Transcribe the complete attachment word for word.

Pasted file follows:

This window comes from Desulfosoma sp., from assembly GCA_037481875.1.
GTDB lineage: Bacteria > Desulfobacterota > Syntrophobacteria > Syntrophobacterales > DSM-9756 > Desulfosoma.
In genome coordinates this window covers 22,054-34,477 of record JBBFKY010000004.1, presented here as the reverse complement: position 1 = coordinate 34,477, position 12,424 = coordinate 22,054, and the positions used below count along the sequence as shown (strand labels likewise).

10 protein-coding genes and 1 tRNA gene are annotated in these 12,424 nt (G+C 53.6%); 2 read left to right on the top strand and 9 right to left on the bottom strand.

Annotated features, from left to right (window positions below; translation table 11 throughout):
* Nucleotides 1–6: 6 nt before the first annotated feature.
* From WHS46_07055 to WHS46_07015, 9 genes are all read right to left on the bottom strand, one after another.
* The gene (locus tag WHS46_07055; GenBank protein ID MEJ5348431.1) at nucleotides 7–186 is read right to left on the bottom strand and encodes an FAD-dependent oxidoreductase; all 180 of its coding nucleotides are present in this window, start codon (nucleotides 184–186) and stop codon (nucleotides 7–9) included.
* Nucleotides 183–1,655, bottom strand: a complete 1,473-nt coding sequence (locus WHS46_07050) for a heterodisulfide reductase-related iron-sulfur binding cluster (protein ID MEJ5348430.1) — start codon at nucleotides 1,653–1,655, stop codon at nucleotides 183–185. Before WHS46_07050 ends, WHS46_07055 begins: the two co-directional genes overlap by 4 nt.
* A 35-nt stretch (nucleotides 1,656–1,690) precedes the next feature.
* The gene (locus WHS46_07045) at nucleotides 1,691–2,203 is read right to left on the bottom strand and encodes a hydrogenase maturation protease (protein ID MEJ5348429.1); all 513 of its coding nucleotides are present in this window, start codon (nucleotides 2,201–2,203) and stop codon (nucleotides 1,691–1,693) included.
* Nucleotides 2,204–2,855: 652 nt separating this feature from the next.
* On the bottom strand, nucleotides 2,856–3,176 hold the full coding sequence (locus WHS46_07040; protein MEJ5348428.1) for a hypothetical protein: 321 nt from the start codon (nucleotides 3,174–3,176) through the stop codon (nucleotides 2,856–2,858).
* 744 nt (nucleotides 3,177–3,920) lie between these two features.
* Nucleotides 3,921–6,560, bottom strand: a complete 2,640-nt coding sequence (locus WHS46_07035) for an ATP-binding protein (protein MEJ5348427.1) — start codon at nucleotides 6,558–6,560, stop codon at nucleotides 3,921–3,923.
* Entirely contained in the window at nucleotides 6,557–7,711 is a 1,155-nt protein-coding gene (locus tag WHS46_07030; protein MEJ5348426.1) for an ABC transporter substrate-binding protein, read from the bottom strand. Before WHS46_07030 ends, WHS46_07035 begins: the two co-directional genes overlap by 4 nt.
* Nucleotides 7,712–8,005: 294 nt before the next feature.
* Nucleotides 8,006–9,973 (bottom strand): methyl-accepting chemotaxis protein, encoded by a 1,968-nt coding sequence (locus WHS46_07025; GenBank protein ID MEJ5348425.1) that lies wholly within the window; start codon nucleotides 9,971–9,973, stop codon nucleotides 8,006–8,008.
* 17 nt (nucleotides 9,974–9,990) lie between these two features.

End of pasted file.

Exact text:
This window comes from Desulfosoma sp., from assembly GCA_037481875.1.
GTDB lineage: Bacteria > Desulfobacterota > Syntrophobacteria > Syntrophobacterales > DSM-9756 > Desulfosoma.
In genome coordinates this window covers 22,054-34,477 of record JBBFKY010000004.1, presented here as the reverse complement: position 1 = coordinate 34,477, position 12,424 = coordinate 22,054, and the positions used below count along the sequence as shown (strand labels likewise).

10 protein-coding genes and 1 tRNA gene are annotated in these 12,424 nt (G+C 53.6%); 2 read left to right on the top strand and 9 right to left on the bottom strand.

Annotated features, from left to right (window positions below; translation table 11 throughout):
* Nucleotides 1–6: 6 nt before the first annotated feature.
* From WHS46_07055 to WHS46_07015, 9 genes are all read right to left on the bottom strand, one after another.
* The gene (locus tag WHS46_07055; GenBank protein ID MEJ5348431.1) at nucleotides 7–186 is read right to left on the bottom strand and encodes an FAD-dependent oxidoreductase; all 180 of its coding nucleotides are present in this window, start codon (nucleotides 184–186) and stop codon (nucleotides 7–9) included.
* Nucleotides 183–1,655, bottom strand: a complete 1,473-nt coding sequence (locus WHS46_07050) for a heterodisulfide reductase-related iron-sulfur binding cluster (protein ID MEJ5348430.1) — start codon at nucleotides 1,653–1,655, stop codon at nucleotides 183–185. Before WHS46_07050 ends, WHS46_07055 begins: the two co-directional genes overlap by 4 nt.
* A 35-nt stretch (nucleotides 1,656–1,690) precedes the next feature.
* The gene (locus WHS46_07045) at nucleotides 1,691–2,203 is read right to left on the bottom strand and encodes a hydrogenase maturation protease (protein ID MEJ5348429.1); all 513 of its coding nucleotides are present in this window, start codon (nucleotides 2,201–2,203) and stop codon (nucleotides 1,691–1,693) included.
* Nucleotides 2,204–2,855: 652 nt separating this feature from the next.
* On the bottom strand, nucleotides 2,856–3,176 hold the full coding sequence (locus WHS46_07040; protein MEJ5348428.1) for a hypothetical protein: 321 nt from the start codon (nucleotides 3,174–3,176) through the stop codon (nucleotides 2,856–2,858).
* 744 nt (nucleotides 3,177–3,920) lie between these two features.
* Nucleotides 3,921–6,560, bottom strand: a complete 2,640-nt coding sequence (locus WHS46_07035) for an ATP-binding protein (protein MEJ5348427.1) — start codon at nucleotides 6,558–6,560, stop codon at nucleotides 3,921–3,923.
* Entirely contained in the window at nucleotides 6,557–7,711 is a 1,155-nt protein-coding gene (locus tag WHS46_07030; protein MEJ5348426.1) for an ABC transporter substrate-binding protein, read from the bottom strand. Before WHS46_07030 ends, WHS46_07035 begins: the two co-directional genes overlap by 4 nt.
* Nucleotides 7,712–8,005: 294 nt before the next feature.
* Nucleotides 8,006–9,973 (bottom strand): methyl-accepting chemotaxis protein, encoded by a 1,968-nt coding sequence (locus WHS46_07025; GenBank protein ID MEJ5348425.1) that lies wholly within the window; start codon nucleotides 9,971–9,973, stop codon nucleotides 8,006–8,008.
* 17 nt (nucleotides 9,974–9,990) lie between these two features.